UK Property Law
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I am offline shortly until later today and will pick this up then
In cases like this, I never suggest making an offer. I suggest sending a cheque. Armed with a cheque in the hand for some of the amount they want, compared to an argument over the whole of the amount, (and arguments that they may win or lose) the cheque in the hand is a pretty powerful incentive to accept it.
So consider deciding how much you would like to pay the (you need to make it attractive enough) and send it with a covering letter headed “without prejudice save as to costs”. That means that they cannot produce the letter in court as any proof that you admit owing them any money at all.
Tell them in the letter that you are offering this money in full and final settlement of all claims against you, past, present and future, and that by cashing it they accept it as such. Tell them that if they do not accept it, they should return the cheque to you and if they issue legal proceedings, you will defend them on the basis of A, B, C, whatever.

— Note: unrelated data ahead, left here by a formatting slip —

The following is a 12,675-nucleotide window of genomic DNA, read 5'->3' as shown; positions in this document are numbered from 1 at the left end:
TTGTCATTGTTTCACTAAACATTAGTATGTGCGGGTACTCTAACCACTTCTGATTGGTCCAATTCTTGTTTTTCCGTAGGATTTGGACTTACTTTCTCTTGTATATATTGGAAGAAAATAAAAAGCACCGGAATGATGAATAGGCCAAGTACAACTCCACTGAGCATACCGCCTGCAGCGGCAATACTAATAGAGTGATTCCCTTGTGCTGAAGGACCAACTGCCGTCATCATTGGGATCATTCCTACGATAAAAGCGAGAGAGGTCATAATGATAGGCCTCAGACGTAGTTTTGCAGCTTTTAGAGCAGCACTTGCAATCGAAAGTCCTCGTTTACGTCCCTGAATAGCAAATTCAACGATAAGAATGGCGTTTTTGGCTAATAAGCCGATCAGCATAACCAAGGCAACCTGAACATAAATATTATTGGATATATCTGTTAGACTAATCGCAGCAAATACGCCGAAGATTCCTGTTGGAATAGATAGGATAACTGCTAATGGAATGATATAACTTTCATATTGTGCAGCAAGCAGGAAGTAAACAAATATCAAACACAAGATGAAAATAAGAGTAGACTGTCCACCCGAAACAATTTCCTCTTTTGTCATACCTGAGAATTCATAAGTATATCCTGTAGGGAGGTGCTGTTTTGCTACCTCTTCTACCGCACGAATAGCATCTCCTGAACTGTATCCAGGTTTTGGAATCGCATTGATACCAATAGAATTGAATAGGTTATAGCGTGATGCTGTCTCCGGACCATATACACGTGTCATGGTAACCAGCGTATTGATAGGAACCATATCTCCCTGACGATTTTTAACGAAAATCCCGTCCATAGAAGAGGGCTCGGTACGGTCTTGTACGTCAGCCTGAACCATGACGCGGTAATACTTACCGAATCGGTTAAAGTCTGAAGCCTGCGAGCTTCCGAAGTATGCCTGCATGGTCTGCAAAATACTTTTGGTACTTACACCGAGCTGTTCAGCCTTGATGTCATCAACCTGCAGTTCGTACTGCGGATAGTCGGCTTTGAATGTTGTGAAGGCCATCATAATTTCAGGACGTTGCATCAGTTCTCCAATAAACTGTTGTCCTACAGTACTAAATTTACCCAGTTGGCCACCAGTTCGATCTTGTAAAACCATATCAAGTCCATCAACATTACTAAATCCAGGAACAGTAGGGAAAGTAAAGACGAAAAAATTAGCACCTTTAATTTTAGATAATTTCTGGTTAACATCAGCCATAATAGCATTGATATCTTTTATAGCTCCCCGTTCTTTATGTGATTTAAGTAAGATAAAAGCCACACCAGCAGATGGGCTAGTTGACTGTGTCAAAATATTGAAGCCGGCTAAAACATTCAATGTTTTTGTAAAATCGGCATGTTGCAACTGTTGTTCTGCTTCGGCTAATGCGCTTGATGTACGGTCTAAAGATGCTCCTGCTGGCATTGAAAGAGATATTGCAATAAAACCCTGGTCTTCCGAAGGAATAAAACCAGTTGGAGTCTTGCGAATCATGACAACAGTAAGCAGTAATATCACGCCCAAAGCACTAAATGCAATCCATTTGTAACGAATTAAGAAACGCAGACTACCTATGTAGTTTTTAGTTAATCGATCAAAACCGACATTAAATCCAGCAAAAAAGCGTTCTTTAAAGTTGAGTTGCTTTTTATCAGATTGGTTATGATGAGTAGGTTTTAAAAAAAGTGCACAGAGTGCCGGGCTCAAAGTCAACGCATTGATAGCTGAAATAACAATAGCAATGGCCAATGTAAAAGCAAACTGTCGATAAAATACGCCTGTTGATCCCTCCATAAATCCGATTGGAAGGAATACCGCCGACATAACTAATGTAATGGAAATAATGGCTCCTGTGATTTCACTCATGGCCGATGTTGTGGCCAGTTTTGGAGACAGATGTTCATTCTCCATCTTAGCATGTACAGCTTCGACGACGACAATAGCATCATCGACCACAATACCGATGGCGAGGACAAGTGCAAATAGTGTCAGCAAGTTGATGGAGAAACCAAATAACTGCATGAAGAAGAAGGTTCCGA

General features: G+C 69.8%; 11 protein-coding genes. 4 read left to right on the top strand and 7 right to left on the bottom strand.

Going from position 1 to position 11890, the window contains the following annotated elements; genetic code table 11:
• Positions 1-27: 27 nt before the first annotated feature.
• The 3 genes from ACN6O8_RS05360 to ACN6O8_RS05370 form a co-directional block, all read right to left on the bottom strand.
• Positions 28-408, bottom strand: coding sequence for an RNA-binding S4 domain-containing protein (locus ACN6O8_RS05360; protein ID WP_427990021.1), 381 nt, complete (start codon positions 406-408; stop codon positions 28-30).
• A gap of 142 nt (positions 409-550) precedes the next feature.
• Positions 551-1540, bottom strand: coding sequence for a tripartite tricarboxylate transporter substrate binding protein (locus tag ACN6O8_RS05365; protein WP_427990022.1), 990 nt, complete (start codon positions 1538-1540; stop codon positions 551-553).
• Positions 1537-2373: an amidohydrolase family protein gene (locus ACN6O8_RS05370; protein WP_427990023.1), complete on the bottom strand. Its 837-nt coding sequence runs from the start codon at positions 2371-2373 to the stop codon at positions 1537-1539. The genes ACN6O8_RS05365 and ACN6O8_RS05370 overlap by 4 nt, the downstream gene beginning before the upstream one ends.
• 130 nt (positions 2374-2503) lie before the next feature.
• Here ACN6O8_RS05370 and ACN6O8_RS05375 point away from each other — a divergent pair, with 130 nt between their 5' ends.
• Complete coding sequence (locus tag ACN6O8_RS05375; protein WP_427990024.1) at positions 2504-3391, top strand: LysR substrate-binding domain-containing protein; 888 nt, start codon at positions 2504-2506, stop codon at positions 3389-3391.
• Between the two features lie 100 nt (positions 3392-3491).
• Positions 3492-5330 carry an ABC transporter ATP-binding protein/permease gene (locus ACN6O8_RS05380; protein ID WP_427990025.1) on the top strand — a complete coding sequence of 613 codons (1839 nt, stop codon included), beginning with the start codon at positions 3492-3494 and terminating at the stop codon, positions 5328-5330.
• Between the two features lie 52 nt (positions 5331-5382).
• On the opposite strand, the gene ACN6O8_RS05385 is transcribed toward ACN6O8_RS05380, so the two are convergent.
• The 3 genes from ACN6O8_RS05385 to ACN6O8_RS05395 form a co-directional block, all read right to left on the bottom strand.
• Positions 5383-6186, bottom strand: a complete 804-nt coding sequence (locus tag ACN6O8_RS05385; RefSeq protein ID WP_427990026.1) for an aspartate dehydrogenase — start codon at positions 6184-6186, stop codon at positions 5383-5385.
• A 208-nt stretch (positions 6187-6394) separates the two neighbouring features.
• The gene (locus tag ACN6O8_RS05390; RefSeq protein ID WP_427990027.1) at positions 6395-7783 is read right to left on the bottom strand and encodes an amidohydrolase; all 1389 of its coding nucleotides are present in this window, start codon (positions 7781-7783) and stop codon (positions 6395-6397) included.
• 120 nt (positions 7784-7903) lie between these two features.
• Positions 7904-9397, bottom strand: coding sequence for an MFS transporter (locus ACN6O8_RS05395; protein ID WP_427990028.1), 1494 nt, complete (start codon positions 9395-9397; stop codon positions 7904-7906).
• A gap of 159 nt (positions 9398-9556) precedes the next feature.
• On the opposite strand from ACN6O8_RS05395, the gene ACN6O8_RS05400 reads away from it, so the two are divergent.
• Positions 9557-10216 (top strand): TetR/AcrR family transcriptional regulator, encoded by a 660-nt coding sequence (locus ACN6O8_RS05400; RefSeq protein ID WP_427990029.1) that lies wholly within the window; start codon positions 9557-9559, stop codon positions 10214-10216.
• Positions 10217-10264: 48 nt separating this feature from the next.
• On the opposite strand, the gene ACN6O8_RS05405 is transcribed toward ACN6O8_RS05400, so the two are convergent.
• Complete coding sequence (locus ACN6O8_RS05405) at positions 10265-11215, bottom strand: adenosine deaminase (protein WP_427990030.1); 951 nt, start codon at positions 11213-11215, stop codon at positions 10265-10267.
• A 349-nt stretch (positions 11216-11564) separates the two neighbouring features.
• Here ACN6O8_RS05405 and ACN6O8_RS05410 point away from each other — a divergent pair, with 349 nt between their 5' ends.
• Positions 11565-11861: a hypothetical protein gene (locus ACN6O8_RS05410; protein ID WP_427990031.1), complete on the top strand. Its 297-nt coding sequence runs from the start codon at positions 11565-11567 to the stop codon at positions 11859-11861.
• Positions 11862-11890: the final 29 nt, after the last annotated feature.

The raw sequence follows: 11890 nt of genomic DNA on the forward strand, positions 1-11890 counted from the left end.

Tell them that if they do not understand the significance of the letter. They should take independent legal advice.
I can tell you this approach works nine times out of 10, provided the offer is reasonable and not derisory.
For legal reasons which I will not bore you with but which go back several hundred years, the cheque must not come from you, but was come from a third party, friend, relative, solicitor, our accountant, neighbour, girlfriend, wife, husband, whoever, just not from you.
Here is some rather heavy reading http://www.voltimum.co.uk/news/2312/cm/the-law----full-and-final-settlement-.html
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